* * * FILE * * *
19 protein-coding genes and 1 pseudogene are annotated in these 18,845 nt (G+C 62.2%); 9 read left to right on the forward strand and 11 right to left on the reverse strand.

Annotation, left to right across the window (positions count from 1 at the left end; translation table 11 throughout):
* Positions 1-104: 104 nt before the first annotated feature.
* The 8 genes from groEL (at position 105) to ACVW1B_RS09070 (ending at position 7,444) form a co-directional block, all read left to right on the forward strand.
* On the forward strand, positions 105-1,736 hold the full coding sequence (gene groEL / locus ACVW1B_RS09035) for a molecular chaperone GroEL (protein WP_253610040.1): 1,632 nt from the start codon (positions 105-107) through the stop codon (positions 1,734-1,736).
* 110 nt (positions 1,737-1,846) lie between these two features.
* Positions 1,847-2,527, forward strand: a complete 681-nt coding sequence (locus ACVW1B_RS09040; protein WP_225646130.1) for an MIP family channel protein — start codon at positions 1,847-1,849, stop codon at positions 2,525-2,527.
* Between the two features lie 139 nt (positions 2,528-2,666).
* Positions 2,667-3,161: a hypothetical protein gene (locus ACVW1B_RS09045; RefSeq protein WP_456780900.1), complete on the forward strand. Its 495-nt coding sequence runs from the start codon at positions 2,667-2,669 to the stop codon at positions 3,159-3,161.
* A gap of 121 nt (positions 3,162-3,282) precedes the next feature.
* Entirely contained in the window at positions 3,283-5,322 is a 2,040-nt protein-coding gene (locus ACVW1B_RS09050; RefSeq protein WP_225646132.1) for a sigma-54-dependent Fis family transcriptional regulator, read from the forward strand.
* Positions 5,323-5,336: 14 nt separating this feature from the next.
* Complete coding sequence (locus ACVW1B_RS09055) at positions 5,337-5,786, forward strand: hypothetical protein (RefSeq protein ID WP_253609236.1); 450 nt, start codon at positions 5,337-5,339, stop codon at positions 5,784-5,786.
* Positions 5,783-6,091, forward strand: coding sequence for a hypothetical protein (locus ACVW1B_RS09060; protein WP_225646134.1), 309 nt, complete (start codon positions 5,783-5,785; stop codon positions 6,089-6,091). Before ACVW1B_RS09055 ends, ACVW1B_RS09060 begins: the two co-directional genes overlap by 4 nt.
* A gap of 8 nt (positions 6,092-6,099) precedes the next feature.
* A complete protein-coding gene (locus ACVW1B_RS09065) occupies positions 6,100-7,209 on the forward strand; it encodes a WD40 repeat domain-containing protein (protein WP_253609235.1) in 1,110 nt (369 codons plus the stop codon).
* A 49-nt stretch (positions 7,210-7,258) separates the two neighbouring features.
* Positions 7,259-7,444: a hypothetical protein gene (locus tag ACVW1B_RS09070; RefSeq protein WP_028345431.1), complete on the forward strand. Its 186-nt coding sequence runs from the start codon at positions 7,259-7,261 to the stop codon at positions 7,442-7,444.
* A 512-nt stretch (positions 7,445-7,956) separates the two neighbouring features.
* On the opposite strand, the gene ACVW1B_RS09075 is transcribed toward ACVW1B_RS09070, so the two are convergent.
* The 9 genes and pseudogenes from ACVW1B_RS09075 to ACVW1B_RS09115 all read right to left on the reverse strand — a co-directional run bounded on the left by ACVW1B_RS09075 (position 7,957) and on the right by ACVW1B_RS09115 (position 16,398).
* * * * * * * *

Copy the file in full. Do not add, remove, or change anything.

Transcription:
19 protein-coding genes and 1 pseudogene are annotated in these 18,845 nt (G+C 62.2%); 9 read left to right on the forward strand and 11 right to left on the reverse strand.

Annotation, left to right across the window (positions count from 1 at the left end; translation table 11 throughout):
* Positions 1-104: 104 nt before the first annotated feature.
* The 8 genes from groEL (at position 105) to ACVW1B_RS09070 (ending at position 7,444) form a co-directional block, all read left to right on the forward strand.
* On the forward strand, positions 105-1,736 hold the full coding sequence (gene groEL / locus ACVW1B_RS09035) for a molecular chaperone GroEL (protein WP_253610040.1): 1,632 nt from the start codon (positions 105-107) through the stop codon (positions 1,734-1,736).
* 110 nt (positions 1,737-1,846) lie between these two features.
* Positions 1,847-2,527, forward strand: a complete 681-nt coding sequence (locus ACVW1B_RS09040; protein WP_225646130.1) for an MIP family channel protein — start codon at positions 1,847-1,849, stop codon at positions 2,525-2,527.
* Between the two features lie 139 nt (positions 2,528-2,666).
* Positions 2,667-3,161: a hypothetical protein gene (locus ACVW1B_RS09045; RefSeq protein WP_456780900.1), complete on the forward strand. Its 495-nt coding sequence runs from the start codon at positions 2,667-2,669 to the stop codon at positions 3,159-3,161.
* A gap of 121 nt (positions 3,162-3,282) precedes the next feature.
* Entirely contained in the window at positions 3,283-5,322 is a 2,040-nt protein-coding gene (locus ACVW1B_RS09050; RefSeq protein WP_225646132.1) for a sigma-54-dependent Fis family transcriptional regulator, read from the forward strand.
* Positions 5,323-5,336: 14 nt separating this feature from the next.
* Complete coding sequence (locus ACVW1B_RS09055) at positions 5,337-5,786, forward strand: hypothetical protein (RefSeq protein ID WP_253609236.1); 450 nt, start codon at positions 5,337-5,339, stop codon at positions 5,784-5,786.
* Positions 5,783-6,091, forward strand: coding sequence for a hypothetical protein (locus ACVW1B_RS09060; protein WP_225646134.1), 309 nt, complete (start codon positions 5,783-5,785; stop codon positions 6,089-6,091). Before ACVW1B_RS09055 ends, ACVW1B_RS09060 begins: the two co-directional genes overlap by 4 nt.
* A gap of 8 nt (positions 6,092-6,099) precedes the next feature.
* A complete protein-coding gene (locus ACVW1B_RS09065) occupies positions 6,100-7,209 on the forward strand; it encodes a WD40 repeat domain-containing protein (protein WP_253609235.1) in 1,110 nt (369 codons plus the stop codon).
* A 49-nt stretch (positions 7,210-7,258) separates the two neighbouring features.
* Positions 7,259-7,444: a hypothetical protein gene (locus tag ACVW1B_RS09070; RefSeq protein WP_028345431.1), complete on the forward strand. Its 186-nt coding sequence runs from the start codon at positions 7,259-7,261 to the stop codon at positions 7,442-7,444.
* A 512-nt stretch (positions 7,445-7,956) separates the two neighbouring features.
* On the opposite strand, the gene ACVW1B_RS09075 is transcribed toward ACVW1B_RS09070, so the two are convergent.
* The 9 genes and pseudogenes from ACVW1B_RS09075 to ACVW1B_RS09115 all read right to left on the reverse strand — a co-directional run bounded on the left by ACVW1B_RS09075 (position 7,957) and on the right by ACVW1B_RS09115 (position 16,398).